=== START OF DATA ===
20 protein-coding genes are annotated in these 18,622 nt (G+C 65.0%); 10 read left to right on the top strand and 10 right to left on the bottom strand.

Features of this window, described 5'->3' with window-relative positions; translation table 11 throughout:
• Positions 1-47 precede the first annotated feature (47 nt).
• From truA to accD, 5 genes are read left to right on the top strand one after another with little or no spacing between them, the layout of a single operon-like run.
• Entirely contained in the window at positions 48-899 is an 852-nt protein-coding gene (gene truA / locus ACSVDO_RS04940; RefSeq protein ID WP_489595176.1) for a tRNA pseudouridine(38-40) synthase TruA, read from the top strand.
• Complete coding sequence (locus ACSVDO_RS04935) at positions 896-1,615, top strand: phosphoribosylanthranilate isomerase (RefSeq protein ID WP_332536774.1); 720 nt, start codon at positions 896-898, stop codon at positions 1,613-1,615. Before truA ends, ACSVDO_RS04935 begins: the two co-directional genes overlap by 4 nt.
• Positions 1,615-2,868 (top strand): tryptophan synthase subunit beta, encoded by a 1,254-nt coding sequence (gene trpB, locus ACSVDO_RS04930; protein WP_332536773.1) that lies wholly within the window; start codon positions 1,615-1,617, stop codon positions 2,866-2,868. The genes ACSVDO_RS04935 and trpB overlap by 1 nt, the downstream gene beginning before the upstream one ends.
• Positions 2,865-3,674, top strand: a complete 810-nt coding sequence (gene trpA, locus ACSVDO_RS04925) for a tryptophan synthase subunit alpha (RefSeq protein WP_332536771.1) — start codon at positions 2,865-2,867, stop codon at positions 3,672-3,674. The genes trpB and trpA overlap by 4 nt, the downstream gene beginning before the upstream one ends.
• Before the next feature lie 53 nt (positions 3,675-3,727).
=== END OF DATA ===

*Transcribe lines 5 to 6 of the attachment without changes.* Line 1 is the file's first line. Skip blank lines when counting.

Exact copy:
• Entirely contained in the window at positions 48-899 is an 852-nt protein-coding gene (gene truA / locus ACSVDO_RS04940; RefSeq protein ID WP_489595176.1) for a tRNA pseudouridine(38-40) synthase TruA, read from the top strand.
• Complete coding sequence (locus ACSVDO_RS04935) at positions 896-1,615, top strand: phosphoribosylanthranilate isomerase (RefSeq protein ID WP_332536774.1); 720 nt, start codon at positions 896-898, stop codon at positions 1,613-1,615. Before truA ends, ACSVDO_RS04935 begins: the two co-directional genes overlap by 4 nt.